Welcome to Hyperion Records, an independent British classical label devoted to presenting high-quality recordings of music of all styles and from all periods from the twelfth century to the twenty-first.
Hyperion offers both CDs, and downloads in a number of formats. The site is also available in several languages.
Please use the dropdown buttons to set your preferred options, or use the checkbox to accept the defaults.
Matthew Barley adds to his reputation as one of the UK's most innovative and creative performers with the new programme and album Around Britten—celebrating the centenary of Britten's birth with a selection of his works, including the Third Cello Suite and pieces by Sir John Tavener and Gavin Bryars.
Britten writes: “I wrote this suite in the early spring of 1971 and took it as a present to Slava Rostropovich when Peter Pears and I visited Moscow and Leningrad in April of that year. The occasion was a week of British Music, and our programme with the London Symphony Orchestra was made memorable by the fact that both Richter and Rostropovich joined us—surely a unique gesture of Anglo-Russian friendship. As a tribute to a great Russian musician and patriot I based this suite on Russian themes: the first three tunes were taken from Tchaikovsky’s volumes of folk-song arrangements; the fourth, the ‘Kontakion’ (Hymn for the departed), from the English Hymnal.”
Based on these four melodies the suite is a set of variations with the themes only heard in their complete versions at the end of the journey. One or more of them are present in every one of the nine movements. The suite begins simply, invoking the Kontakion (the most frequently used of the themes), and then continues on its fascinating peregrinations: the urgent Marcia, the winding, searching Canto, the Bach-like Barcarola, the alternately ‘grotesco’ (Britten’s marking) and measured Dialogo, the impassioned Fuga, flighty Recitativo, and scurrying, sinuous Moto Perpetuo—and finally the turbulently argued Passacaglia comes to a close, whereupon the four themes are played in the original form, bringing peace to the end.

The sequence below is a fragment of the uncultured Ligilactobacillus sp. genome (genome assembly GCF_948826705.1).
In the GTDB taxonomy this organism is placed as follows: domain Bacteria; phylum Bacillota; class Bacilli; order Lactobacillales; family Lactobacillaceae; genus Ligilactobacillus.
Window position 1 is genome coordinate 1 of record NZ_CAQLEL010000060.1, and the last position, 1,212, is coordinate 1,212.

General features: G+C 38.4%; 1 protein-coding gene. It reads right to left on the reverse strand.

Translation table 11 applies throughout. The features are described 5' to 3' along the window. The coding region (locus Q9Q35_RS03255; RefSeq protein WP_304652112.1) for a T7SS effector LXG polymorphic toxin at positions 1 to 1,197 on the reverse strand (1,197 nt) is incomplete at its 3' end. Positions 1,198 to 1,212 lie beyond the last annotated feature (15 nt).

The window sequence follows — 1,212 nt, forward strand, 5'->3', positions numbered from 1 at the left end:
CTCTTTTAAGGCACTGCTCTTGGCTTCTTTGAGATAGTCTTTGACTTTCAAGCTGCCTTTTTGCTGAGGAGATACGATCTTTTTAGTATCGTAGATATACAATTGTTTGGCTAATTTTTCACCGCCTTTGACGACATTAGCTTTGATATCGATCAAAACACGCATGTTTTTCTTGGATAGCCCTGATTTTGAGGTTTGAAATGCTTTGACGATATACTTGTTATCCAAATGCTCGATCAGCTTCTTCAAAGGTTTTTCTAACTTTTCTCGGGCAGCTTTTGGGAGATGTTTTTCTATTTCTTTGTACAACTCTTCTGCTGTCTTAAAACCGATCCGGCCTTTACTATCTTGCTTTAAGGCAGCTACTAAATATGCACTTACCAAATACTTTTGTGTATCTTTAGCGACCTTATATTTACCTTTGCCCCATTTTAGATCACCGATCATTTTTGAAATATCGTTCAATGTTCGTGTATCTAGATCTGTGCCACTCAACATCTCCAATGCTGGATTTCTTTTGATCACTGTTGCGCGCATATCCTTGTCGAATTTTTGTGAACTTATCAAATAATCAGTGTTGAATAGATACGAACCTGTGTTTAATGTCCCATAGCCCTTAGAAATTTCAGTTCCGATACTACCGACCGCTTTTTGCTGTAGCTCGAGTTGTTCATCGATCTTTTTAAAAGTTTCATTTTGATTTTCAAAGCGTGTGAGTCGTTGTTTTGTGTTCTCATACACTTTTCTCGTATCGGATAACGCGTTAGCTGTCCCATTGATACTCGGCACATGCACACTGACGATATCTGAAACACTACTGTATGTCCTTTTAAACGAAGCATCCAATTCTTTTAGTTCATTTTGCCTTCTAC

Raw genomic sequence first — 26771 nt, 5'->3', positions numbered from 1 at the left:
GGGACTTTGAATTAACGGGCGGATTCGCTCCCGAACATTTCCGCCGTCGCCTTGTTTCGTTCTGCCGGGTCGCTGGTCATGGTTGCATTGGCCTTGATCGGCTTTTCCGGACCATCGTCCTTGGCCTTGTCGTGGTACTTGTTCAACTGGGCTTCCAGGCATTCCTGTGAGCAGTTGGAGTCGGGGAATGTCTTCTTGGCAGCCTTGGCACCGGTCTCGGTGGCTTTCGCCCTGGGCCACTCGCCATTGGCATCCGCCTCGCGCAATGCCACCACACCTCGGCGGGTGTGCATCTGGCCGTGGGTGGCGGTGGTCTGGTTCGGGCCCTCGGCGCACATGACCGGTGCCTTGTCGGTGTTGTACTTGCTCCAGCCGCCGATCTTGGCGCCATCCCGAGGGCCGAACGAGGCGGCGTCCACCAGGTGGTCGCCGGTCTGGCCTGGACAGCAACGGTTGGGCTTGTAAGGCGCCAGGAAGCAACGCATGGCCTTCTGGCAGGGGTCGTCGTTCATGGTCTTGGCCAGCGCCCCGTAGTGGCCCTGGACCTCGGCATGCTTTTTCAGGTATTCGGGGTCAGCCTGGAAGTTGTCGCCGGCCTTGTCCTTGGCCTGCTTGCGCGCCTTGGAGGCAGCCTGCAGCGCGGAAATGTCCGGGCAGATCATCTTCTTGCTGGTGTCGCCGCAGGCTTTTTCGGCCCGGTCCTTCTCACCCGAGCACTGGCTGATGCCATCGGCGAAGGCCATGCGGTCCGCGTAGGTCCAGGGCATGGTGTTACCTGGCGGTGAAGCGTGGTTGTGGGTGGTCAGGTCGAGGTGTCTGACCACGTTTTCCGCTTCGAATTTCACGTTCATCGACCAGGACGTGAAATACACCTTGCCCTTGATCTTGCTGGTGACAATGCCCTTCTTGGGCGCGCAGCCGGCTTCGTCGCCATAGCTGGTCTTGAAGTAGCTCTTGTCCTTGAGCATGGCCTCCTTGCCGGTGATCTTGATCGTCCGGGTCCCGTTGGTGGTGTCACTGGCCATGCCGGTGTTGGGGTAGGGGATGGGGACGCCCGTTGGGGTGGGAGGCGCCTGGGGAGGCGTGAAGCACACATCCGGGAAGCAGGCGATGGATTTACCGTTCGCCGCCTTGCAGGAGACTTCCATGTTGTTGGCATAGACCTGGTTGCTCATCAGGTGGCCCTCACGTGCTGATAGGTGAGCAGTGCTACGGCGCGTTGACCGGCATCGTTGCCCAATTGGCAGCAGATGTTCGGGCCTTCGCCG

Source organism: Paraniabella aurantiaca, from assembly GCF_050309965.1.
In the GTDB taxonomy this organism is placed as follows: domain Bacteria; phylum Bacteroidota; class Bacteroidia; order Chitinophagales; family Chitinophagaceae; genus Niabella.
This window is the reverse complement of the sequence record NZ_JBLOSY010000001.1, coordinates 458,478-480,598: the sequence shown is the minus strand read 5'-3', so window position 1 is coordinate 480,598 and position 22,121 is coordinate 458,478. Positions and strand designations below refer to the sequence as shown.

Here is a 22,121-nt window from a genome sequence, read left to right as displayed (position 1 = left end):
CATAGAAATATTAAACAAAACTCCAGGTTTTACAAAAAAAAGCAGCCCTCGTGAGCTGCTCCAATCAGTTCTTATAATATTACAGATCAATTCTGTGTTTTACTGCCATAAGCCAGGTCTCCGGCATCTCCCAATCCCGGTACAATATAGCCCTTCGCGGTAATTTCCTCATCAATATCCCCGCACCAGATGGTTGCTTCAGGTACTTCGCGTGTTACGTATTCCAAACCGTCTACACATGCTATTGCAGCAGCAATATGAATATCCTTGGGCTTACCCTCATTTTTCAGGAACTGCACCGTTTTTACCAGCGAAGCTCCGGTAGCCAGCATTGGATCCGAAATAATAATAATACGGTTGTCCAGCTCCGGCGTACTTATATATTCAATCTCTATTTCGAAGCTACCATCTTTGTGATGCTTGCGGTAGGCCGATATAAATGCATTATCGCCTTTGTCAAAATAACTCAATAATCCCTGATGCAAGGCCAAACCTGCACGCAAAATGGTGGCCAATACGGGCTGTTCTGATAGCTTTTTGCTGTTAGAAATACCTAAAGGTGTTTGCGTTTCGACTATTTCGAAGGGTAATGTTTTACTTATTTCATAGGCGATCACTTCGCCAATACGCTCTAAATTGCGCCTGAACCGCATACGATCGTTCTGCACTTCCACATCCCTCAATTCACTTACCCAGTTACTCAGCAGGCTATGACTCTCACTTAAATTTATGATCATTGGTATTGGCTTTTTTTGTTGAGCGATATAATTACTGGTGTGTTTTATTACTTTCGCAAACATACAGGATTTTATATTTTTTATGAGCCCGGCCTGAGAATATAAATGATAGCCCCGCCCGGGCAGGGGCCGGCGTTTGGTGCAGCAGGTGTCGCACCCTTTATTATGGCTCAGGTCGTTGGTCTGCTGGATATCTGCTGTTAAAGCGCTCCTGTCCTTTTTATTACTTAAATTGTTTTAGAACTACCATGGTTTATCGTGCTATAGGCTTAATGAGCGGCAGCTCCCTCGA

Five of the pieces on this disc are my arrangements for multiple cellos of Britten songs that I multi-tracked in my home studio. The first two of these are folk songs: Greensleeves and The Salley Gardens. Both of them show Britten’s genius for adding just the right amount of something unusual to make the piece unmistakeably his own, bringing out a little more mystery than you knew a piece contained to start with.
Gavin Bryars’ Tre Laude Dolce comes with the following programme note by the composer: Over the last few years I have written a number of pieces for unaccompanied voice based on the texts and format of the “lauda”, a large collection of which appears in a manuscript collection from thirteenth-century Cortona. These laude are religious (but non-liturgical) songs that were performed outside churches and in other public places. In setting these texts for voice I do not imitate the style of the original but rather the spirit and form, and also relish the challenge of writing something quite austere and self sufficient.